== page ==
This is not intended to be an exhaustive list, but rather a sampling of the variety of work being done in this area. I am sure there is other valuable work under way of which I’m unaware, and the problem is so monumental that there is room for many more willing participants. 

Bottom line is economic inequity

Whatever the particular design strategy, all of these programs are wrestling with problems that reflect the fundamental inequities of our economic system. The low-income students who represent the vast majority of those in CPS are operating without the safety net that is invisible to most middle-class families—so invisible that they recognize it as little as fish recognize the medium of water that sustains them. 

Much of my work with AIM HIGH involves the almost inevitable financial shortfalls that our students encounter. These shortfalls block their ability to register for classes at the beginning of the term or, most unjust, prevent them from receiving their transcripts when they decide to transfer schools. These debts, often as small as three-figure sums, would be resolved in middle-class families with a call home providing access to a fatigued credit card—the kind that most low-income families don’t even possess. Any new strain on the finances of a student or a family already struggling to provide for basic needs—an unexpected medical bill, a costly car repair, an increase in dormitory costs, an unanticipated medical bill—is sufficient to lead students to drop out or take a leave from school, from which they are unlikely to return.

Colleges themselves must provide help

All mentoring programs have to face the question of how these inevitable shortfalls are going to be addressed. Part of the answer lies with the colleges themselves, many of which have demonstrated admirable social consciousness by seeking out low-income students of color in an effort to diversify their student bodies, but have not provided the resources to keep those students heading toward graduation. 

They have an obligation to set aside the modest sums that will help students who have made good-faith efforts to meet their debts, but have encountered insurmountable obstacles. The failure to do so places these students in jeopardy of leaving school with no degree and a burden of debt that puts them in a worse position than if they had never entered college at all.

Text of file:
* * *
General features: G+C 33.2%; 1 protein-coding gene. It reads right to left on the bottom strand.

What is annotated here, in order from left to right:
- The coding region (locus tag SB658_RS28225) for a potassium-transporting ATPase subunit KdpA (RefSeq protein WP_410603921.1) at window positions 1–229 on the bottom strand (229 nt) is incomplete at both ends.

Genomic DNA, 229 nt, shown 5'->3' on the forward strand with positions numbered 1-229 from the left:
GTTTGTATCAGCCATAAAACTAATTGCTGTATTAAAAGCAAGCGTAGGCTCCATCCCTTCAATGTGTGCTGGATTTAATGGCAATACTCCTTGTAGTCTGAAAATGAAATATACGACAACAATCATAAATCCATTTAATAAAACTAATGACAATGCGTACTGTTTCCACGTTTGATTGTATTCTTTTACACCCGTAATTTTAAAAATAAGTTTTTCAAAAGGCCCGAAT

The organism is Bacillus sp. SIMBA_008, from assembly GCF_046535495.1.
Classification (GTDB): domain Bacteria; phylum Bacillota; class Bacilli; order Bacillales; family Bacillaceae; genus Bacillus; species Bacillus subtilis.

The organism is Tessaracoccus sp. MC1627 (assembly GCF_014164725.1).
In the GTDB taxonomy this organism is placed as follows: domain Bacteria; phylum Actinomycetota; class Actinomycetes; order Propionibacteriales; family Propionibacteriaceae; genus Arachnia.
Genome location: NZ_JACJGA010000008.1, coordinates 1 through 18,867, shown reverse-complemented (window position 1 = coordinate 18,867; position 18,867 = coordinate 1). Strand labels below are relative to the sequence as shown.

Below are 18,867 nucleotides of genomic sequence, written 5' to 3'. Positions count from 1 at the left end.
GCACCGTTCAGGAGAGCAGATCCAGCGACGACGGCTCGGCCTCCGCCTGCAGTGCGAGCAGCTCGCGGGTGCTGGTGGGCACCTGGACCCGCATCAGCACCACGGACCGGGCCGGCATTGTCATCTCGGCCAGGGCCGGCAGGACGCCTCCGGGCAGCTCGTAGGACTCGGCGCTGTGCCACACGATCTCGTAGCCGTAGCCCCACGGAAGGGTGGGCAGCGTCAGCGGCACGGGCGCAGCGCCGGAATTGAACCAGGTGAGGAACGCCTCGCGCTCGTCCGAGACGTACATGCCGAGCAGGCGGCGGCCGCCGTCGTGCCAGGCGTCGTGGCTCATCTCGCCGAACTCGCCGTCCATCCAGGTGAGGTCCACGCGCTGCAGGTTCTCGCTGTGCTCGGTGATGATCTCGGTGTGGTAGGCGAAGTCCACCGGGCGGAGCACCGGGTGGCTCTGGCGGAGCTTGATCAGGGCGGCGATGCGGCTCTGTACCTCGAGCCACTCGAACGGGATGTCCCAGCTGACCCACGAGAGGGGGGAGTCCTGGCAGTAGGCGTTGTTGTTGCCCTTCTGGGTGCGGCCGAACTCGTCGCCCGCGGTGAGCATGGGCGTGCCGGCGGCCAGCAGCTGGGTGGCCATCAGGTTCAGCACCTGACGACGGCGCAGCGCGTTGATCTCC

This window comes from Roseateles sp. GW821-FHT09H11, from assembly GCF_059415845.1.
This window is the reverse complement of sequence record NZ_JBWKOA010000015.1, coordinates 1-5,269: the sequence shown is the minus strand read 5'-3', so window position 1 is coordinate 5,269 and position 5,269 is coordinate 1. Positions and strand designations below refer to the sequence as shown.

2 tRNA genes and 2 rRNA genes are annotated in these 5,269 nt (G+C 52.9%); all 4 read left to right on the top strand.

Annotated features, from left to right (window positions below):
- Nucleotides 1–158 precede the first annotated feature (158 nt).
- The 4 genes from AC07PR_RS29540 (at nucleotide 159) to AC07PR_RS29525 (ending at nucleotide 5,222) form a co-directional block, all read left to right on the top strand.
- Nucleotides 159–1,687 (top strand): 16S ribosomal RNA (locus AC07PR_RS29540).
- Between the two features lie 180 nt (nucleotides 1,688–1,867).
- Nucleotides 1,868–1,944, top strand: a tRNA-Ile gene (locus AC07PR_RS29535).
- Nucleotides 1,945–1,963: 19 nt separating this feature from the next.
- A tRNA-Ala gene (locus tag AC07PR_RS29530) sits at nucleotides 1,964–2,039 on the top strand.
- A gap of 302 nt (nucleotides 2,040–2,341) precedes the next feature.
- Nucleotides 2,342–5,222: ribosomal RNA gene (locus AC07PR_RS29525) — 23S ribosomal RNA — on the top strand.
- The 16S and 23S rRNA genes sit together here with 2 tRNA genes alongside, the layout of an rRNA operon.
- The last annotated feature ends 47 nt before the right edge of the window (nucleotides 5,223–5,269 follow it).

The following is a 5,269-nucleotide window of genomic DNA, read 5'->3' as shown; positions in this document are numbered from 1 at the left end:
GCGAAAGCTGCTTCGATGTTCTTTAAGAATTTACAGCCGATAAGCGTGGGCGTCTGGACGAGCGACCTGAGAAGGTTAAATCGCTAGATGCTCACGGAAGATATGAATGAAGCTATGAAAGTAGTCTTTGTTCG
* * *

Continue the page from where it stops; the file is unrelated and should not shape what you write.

In one recent situation faced by a student, the university sent this debt to a collection agency, with which she is now forced to deal, unprepared though she may be to deal with the often predatory practices of these agencies. Heartlessness should not be the trademark of an institution which pretends to play a high-minded role in our society.

These low-income students are a precious resource. They have the potential to bring new skills and commitments to their home communities and to the entire society. The existing mentoring programs can go a long way in accompanying them to their goal, but they need help with the deep-seated financial obstacles that stand in their way.

Marv Hoffman, now retired, was the associate director of the Urban Teacher Education Program at the University of Chicago. Prior to that he was the Founding Director of the University of Chicago Charter School—North Kenwood Oakland Campus.

Categories: Urban School News

Walking a financial tightrope through college

Tue, 09/09/2014 - 01:00

In 2006, the Consortium for Chicago School Research issued a report that sent shock waves through the Chicago Public Schools system. The discovery that somewhere between only 6.5 and 8% of CPS students graduated from four-year colleges (and only 2% of African-American boys) was a call to action. 

Subsequent follow-up reports pinpointed some of the “potholes” on the road to college, despite the almost universal aspiration, across all racial and ethnic groups, to attend college. There was enough blame to go around, targeting schools, parents and communities, as well as the colleges themselves. And there was enough room for a variety of constructive approaches to improving the track record on each of these fronts, from the creation of freshman on-track indicators that would help raise high school graduation rates, to the establishment of mentoring programs to provide the personal support many students need to keep their eyes on the valuable prize of college graduation.

It is these mentoring programs that I want to focus on because they offer some strong prospects of success for students as they face obstacles that can only be overcome with support beyond their own capacities. The task for these programs is two-fold: getting students accepted into colleges that match their level of potential and from which the odds of graduating are in their favor; and keeping them in school despite the potholes that threaten to derail them. 

In recent years, these programs include:

The Network for College Success—working inside CPS schools to support leadership teams in each school that create a college readiness environment for students.